MNBC recognizes October 18th as Persons Day in Canada

In 1927, Nellie McClung, Henrietta Muir Edwards, Irene Parlby, Louise McKinney and Emily Murphy, The Famous 5, challenged the meaning of the word “persons” to the Supreme Court of Canada in The British North America Act of 1867 (now referred to as the Constitution Act of 1867). The BNA Act used the words ‘he’ and ‘him’ when referring to individuals and ‘persons’ when referring to more than one individual. Under the act, it was near impossible for women to participate in politics. It took five weeks of vigorous debate for the Supreme Court to conclude that “persons” did not include women.

The five women then brought the case to the Judicial Committee of the Privy Council of Great Britain, who determined, on October 18th, 1929, that the term “persons” should include women. Persons Day is recognized as a monumental day in Canadian history for women’s rights, and many celebrate The Famous 5 for their courage and tenacity. However, this progressive move for women was not intersectional and as many women advanced, others were left behind.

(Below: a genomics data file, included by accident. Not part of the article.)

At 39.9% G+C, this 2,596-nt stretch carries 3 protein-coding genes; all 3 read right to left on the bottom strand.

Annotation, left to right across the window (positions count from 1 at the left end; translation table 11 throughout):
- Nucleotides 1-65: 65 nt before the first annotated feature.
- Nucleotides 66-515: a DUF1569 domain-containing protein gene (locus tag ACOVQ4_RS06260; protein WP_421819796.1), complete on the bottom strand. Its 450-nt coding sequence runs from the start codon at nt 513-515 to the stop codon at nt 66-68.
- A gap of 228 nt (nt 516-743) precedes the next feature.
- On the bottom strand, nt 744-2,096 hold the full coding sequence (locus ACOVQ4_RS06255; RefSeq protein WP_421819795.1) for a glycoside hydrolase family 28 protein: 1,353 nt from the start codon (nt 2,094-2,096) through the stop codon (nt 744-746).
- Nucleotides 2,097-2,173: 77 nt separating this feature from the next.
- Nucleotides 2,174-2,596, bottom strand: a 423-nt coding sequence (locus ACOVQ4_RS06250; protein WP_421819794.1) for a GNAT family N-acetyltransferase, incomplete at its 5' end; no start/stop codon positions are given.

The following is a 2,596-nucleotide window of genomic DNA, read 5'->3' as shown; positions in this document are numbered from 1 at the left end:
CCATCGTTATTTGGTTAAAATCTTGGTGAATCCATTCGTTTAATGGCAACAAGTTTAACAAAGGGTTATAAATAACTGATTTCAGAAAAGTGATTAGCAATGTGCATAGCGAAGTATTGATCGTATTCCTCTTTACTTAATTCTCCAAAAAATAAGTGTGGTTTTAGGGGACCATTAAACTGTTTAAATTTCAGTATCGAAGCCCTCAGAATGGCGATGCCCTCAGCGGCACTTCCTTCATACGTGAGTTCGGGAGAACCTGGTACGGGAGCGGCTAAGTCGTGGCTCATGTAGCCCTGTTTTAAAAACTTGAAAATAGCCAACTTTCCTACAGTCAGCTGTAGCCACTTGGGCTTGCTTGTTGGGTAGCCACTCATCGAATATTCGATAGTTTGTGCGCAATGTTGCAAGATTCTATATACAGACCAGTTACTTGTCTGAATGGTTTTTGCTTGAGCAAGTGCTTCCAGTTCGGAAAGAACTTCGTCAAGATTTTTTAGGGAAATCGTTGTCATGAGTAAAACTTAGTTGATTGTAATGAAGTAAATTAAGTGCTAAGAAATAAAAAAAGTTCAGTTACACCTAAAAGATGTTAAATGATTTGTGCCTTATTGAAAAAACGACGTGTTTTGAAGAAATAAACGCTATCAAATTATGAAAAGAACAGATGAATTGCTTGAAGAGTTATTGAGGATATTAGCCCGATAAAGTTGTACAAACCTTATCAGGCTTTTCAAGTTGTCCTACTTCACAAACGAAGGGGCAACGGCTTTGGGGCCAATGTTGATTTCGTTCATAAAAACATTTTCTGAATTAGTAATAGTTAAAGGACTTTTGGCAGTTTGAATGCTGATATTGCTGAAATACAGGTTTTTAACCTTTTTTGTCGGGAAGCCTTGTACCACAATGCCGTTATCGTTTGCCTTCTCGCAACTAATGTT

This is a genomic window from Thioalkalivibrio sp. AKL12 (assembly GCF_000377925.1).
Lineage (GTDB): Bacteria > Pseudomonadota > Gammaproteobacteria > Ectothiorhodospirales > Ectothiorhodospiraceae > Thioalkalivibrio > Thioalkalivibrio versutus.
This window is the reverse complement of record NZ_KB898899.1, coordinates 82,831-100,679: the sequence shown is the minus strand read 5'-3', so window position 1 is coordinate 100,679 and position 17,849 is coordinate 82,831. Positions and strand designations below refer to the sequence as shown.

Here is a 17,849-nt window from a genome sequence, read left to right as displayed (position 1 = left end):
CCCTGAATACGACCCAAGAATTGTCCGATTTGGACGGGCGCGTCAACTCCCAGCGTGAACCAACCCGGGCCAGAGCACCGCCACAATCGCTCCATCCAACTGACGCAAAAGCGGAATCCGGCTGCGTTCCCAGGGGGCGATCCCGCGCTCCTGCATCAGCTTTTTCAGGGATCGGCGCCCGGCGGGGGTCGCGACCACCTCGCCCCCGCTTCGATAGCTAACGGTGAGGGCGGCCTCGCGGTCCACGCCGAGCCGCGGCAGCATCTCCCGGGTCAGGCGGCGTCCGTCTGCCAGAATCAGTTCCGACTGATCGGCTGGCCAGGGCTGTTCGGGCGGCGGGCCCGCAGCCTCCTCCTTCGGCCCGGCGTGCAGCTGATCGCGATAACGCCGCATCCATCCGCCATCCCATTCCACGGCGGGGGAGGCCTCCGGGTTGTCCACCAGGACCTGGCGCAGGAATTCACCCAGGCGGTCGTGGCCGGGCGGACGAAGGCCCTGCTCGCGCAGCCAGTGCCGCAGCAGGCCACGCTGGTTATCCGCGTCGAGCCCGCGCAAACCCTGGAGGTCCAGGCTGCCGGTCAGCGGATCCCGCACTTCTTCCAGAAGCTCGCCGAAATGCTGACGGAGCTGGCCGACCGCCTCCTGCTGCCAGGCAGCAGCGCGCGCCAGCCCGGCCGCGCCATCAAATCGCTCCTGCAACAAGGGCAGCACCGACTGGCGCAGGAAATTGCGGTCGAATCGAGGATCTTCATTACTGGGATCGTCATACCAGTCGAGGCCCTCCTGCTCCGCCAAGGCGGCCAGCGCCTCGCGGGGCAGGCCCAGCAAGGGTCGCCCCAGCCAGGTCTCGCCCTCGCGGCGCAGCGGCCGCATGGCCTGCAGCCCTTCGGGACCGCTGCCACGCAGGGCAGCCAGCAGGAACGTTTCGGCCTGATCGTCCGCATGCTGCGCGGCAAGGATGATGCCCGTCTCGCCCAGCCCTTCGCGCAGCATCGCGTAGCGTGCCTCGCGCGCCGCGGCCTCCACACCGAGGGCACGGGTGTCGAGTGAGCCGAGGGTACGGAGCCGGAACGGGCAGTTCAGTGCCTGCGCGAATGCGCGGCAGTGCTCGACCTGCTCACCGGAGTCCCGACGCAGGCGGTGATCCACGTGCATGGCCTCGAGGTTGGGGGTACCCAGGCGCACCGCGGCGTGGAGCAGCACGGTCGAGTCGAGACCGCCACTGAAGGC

In 1885, Prime Minister Sir John A. McDonald said, “if they are Indians, they go with the tribe; if they are half-breeds then they are whites.”1 Thus began the erasure of the Métis identity that would pave the way for Métis women to enter the political arena alongside white women. Although, in some instances, Métis women were disqualified if they were part of treaties or covered by the Indian Act.

Indigenous peoples had to give up their identity to participate in the decision-making processes that governed them. In recent times, we witnessed the complexities of maintaining integrity within our cultural practices and identity while participating within colonial systems. However, it is with great importance that we lay bare the truths woven throughout history and hold them to the light to weave a better tapestry where intersectionality is seen, honoured and equitable for our generation and the generations to follow.

“As women and as Métis citizens we have faced many barriers to participating in positions of leadership and governance,” says Minister Elliot, “with gratitude I reflect on the sacredness and strength of our ancestors, and on the uprising of our modern-day Métis women who are engaging in the governing of our Nation and are laying the foundations for the next generations to build on.”

For inquiries, contact Ministry of Women and Gender Equity